For many years Rich wrote a nature column for the Cedar Rapids GAZETTE about little known aspects of natural history common in suburbia. He was amazed when more people responded to a column on toads than anything else he had written. People like toads. Some readers called him to talk about “their” toad that lives in the garden or a damp corner in the garage. They wondered what treats they could give “their” toad.
Toads Range Far and Wide
Toads herald spring’s arrival with lusty evening trilling, usually in May. Common and intriguing, they enjoy living in suburban yards as well as woodlands and wetlands.
Many toad species inhabit the world but the Eastern Toad is most common in the United States. It ranges from about Nebraska east to the Atlantic and from southern states north to nearly Hudson’s Bay in Canada.
Where do Toads Live?
Both toads and frogs are amphibians. (The bloopers at the end of this video are fun to watch! Shows what it takes to put together even one short educational video!)
Toads, however, spend much of their lives away from water. A damp shady place to live and plenty of insects and other invertebrates to eat suits their needs. Toads often spend the day hiding in damp garages, under rotting logs, and in secluded garden spots. Come evening they hop around seeking tasty bug meals.
As amphibians toads need standing water to reproduce. Each spring toads hop to ponds, wet road ditches, and big puddles to serenade the night with their loud trilling. Females lay two strings of eggs in the water that hatch into tadpoles within two weeks. The warmer the weather the faster the eggs hatch. Toad tadpoles are easy to recognize. They are tiny, black, and have bodies much larger than their thin tail. Often hundreds swarm in a small pool. In less than two months they change into mini toads that hop far and wide seeking a place to live. They’ll eventually grow to about three inches long.
Toads sing loudly day and night.
Toads need water to mate.
Who Eats Toads?
Although many animals enjoy a frog meal, few eat toads. When bothered toads often emit a foul-tasting liquid that makes a hungry dog or raccoon immediately drop the animal unhurt. Probably their main predator is the hognose snake, which relishes a toad meal.
Caring for “Your” Toad
Most people like toads and many gardeners create damp quiet places in their gardens for them to take shelter during the day and forage for pesky insects come nightfall. As for a toad treat, well, they really don’t need one but they might like to snack on a few mealworms or earthworms.
The annual evening toad serenade has begun! From May into summer rural and urban folks can enjoy the loud trilling announcing toad lovemaking season. Nature’s summer music.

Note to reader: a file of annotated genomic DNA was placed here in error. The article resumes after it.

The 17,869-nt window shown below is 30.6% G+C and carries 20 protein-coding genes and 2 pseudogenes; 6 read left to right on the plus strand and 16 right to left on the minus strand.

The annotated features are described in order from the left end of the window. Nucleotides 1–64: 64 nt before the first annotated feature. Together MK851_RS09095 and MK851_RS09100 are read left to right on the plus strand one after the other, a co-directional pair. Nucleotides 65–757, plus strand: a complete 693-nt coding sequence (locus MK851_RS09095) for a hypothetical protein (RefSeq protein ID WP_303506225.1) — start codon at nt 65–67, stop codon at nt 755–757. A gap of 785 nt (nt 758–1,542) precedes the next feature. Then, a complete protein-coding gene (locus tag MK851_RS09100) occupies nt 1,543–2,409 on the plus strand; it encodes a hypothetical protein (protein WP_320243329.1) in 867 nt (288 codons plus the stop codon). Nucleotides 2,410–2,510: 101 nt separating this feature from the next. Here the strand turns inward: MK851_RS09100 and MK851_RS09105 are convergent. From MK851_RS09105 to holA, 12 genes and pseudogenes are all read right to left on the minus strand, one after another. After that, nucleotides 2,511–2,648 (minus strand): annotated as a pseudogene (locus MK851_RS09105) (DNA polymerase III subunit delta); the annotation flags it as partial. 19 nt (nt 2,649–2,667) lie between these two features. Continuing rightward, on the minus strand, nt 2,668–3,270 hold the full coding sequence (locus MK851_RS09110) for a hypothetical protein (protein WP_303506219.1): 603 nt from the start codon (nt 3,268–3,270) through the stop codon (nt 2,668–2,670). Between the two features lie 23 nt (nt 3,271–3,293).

As amphibians, toads require standing water to reproduce but unlike many frogs they don’t need watery abundance. Toads lay their eggs in small pools that often dry up by summer. Eggs hatch quickly into tiny black tadpoles. While bullfrog tadpoles take two years to change into adult frogs, toad tadpoles are speedsters that transform into tiny hopping miniature adults by mid-summer. Often hundreds of these tiny creatures can be spotted seeking cool damp places to live.
Toads are voracious insect eaters, and gardeners delight in having them live under squash vines or tomato plants. Some people even construct tiny toad homes to encourage them to live in the garden.
We’re lucky to have a big toad living in a shed near our garden. His home is damp and cool with plenty of insects to keep him well fed.
According to the National Wildlife Federation, when pestered, toads eject a watery toxic substance from the parotoid glands. The toxin discourages dogs, raccoons or other hungry varmints intent on a meal from eating them. Few predators bother the placid toad. This bufotoxin can cause an allergic reaction in people. But humans do NOT get “warts” from toads.
Homeowners can encourage toads to take up residence. Building a small pond creates a toad magnet and maintaining a few damp places in the garden will provide toad homes. Avoid insecticides and, thus, encourage worms and insects for these intriguing animals to gorge on.
Kids love toads. When our children, Dan and Nancy, as small children delighted in watching them in our small backyard pond. Toads help transform a boring yard into a wondrous one!